Wednesday, 25 January 2012
The Late Great Nicol Williamson
Nicol Williamson was born 14 September 1936 in Hamilton, South Lanarkshire, Scotland. When he was still young his family moved to England, where young Mr. Williamson attended Central Grammar School in Birmingham. He left school at 16 to work in a factory run by his father. He later attended the Birmingham School of Speech and Drama. He regarded his time there as a disaster, dismissing the school as "...nothing more than a finishing school for the daughters of local businessmen” He spent his National Service as a gunner in the Airborne Division.
Following National Service Nicol Williamson became part of the Dundee Repertory Theatre. There he appeared in 33 productions. He made his debut at the Royal Court in 1961 in That's Us. He had his first big success in the theatre with Inadmissible Evidence on the West End in 1964. In 1966 Inadmissible Evidence moved to Broadway. Mr. Williamson won a Tony Award for his performance. Nicol Williamson's stage career would include performances in such productions as Hamlet, Plaza Suite, Hamlet, Uncle Vanya, Macbeth, and Jack: A Night on the Town with John Barrymore.
Nicol Williamson's film career began in 1956 with an uncredited part in The Iron Petticoat. In the Sixties he appeared in such films as The Six-Sided Triangle (1963), The Bofors Gun (1968), the film adaptation of Inadmissible Evidence (1968), The Reckoning (1969), Laughter in the Dark (1969), and Hamlet (1969). He appeared on such television shows as ITV Play of the Week, Z Cars, Teletale, Six, and The Wednesday Play.
In the Seventies appeared in such films as The Jerusalem File (1972), Le moine (1972), The Wilby Conspiracy (1975), Robin and Marian (1976--in which he played Little John to Sean Connery's Robin Hood), The Seven Per-Cent Solution (1976--in which he played Sherlock Holmes), The Goodbye Girl (1977), and The Cheap Detective (1978). On television he appeard on such shows as Thirty Minute Theatre, Late Night Drama, and Columbo. It was in 1981 that he appeared in his best known role, as Merlin in Excalibur. During the Eighties he appeared in such other films as Venom (1981), I'm Dancing as Fast as I Can (1982), Return to Oz (1985), Black Widow (1987), and The Exorcist III (1990). He appeared on television in the mini-series Christopher Columbus and Lord Mountbatten--The Last Viceroy. In the Nineties he appeared in an episode of Chillers and the movies The Advocate (1993), The Wind in the Willows (1996), and Spawn (1997).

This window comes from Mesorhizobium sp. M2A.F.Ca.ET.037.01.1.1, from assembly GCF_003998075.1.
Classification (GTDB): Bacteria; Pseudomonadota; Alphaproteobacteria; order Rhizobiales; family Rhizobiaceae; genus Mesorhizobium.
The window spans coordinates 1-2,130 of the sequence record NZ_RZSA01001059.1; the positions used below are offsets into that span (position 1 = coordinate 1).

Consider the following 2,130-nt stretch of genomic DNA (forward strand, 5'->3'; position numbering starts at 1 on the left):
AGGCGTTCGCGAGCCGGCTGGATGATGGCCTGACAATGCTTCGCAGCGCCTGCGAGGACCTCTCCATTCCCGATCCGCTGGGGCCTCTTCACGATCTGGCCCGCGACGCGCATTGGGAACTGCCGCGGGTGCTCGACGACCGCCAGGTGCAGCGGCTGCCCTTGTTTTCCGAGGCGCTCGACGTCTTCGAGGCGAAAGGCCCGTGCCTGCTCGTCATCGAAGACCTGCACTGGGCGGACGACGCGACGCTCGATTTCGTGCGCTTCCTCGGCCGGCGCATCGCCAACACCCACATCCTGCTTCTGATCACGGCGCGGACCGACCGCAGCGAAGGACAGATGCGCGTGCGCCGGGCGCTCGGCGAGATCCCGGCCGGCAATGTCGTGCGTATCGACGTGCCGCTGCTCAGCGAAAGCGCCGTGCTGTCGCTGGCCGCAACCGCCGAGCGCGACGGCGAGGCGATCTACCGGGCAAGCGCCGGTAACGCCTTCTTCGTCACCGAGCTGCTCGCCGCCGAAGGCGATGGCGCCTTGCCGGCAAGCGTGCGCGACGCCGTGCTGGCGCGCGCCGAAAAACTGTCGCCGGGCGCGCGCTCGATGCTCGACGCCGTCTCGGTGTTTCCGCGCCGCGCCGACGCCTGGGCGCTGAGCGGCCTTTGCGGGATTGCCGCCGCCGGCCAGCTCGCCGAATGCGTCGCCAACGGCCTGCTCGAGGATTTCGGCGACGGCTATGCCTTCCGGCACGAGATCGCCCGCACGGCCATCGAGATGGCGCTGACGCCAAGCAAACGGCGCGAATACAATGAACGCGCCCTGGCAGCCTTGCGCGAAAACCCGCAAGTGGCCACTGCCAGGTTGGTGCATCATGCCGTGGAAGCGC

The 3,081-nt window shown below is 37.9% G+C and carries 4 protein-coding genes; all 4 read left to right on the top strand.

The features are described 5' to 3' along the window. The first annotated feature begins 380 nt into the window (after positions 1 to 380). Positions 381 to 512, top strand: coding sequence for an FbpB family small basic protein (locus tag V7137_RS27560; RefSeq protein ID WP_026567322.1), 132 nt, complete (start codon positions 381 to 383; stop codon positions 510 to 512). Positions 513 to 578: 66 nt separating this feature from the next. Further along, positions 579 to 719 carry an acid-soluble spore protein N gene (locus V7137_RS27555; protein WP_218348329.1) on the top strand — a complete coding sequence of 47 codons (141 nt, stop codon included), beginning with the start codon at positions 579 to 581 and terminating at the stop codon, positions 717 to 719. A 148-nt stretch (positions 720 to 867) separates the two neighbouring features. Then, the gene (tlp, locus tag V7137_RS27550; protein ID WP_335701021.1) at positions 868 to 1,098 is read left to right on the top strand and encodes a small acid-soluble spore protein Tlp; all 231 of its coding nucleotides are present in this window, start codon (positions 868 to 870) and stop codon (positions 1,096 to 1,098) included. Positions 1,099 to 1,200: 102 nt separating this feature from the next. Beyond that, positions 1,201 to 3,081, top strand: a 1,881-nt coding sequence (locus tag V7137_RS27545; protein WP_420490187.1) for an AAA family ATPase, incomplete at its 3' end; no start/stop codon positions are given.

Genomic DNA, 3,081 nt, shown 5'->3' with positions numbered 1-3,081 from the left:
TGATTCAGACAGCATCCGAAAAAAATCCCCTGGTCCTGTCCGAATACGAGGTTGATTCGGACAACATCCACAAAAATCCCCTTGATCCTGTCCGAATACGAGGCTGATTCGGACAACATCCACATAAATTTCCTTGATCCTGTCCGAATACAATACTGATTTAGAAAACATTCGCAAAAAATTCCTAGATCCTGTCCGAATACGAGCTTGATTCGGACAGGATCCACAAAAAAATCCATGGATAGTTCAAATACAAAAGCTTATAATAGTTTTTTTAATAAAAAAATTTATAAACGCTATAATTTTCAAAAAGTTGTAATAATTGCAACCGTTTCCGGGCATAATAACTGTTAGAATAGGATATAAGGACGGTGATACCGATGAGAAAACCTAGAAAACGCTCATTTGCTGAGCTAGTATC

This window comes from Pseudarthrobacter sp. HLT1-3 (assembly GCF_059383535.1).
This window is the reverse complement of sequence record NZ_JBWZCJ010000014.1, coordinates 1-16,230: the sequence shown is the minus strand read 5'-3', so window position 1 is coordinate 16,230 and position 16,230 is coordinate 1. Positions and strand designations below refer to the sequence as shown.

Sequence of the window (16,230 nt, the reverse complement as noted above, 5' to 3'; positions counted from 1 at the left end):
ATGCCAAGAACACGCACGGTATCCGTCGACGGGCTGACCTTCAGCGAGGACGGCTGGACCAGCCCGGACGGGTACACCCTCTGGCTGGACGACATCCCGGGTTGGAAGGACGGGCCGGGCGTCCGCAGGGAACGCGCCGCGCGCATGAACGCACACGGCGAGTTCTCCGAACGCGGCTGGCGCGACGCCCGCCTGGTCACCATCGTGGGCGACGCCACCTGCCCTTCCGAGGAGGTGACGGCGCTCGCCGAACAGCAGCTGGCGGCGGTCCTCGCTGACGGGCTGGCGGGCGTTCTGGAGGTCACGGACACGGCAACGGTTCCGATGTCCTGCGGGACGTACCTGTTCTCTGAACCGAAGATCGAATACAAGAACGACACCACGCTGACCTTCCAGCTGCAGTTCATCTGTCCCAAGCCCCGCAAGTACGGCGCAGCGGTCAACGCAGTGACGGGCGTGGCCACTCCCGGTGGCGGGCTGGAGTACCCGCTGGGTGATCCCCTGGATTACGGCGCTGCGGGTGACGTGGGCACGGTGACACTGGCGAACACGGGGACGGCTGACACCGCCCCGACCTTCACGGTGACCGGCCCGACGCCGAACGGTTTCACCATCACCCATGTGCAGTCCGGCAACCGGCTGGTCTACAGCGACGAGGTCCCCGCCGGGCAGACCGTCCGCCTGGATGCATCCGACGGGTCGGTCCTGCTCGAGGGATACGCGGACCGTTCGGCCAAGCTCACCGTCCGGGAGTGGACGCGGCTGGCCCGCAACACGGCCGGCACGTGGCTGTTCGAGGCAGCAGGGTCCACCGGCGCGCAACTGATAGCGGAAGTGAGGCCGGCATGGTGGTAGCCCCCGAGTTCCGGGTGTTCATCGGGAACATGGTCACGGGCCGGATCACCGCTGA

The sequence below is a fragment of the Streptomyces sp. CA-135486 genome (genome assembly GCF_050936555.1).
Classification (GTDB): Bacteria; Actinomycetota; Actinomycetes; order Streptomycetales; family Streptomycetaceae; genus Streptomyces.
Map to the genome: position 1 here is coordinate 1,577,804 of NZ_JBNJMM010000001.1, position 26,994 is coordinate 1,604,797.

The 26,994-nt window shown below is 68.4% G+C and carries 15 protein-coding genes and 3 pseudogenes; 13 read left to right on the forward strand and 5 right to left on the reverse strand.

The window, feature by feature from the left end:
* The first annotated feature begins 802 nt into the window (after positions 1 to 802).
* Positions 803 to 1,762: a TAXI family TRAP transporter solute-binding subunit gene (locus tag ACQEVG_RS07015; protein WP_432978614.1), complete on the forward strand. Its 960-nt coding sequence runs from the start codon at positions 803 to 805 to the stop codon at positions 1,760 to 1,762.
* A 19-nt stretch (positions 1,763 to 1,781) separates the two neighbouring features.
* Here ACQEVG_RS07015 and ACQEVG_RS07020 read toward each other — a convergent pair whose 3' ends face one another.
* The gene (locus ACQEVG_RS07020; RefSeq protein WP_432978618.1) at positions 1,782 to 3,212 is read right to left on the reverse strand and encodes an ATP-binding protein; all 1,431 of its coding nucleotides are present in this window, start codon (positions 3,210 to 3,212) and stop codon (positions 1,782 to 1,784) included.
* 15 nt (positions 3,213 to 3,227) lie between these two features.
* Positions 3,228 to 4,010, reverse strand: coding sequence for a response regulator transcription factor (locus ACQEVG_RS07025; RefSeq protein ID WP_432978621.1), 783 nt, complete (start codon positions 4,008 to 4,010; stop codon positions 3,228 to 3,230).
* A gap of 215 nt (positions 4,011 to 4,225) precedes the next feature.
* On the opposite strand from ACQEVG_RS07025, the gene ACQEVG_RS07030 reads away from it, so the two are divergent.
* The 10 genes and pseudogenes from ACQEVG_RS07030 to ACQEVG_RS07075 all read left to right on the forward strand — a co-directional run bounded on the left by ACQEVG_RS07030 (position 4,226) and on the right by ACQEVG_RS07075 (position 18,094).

Nicol Williamson was as well known for his temperament as he was his talent, and both were considerable. Very few actors over the years could play characters with the intensity with which Mr. Williamson did. Indeed, in many respects Nicol Williamson could be compared to Richard Burton or Marlon Brando, although arguably he had more consistency in the quality of his performances than either of them. Indeed, Mr. Williamson did not simply give great performances in classics such as Excalibur (playing the quintessential Merlin), but good performances even in films that were somewhat less than classics (Cogliostro in Spawn). Although often known for his somewhat fiery temperament, it will be for his talent that he will be remembered.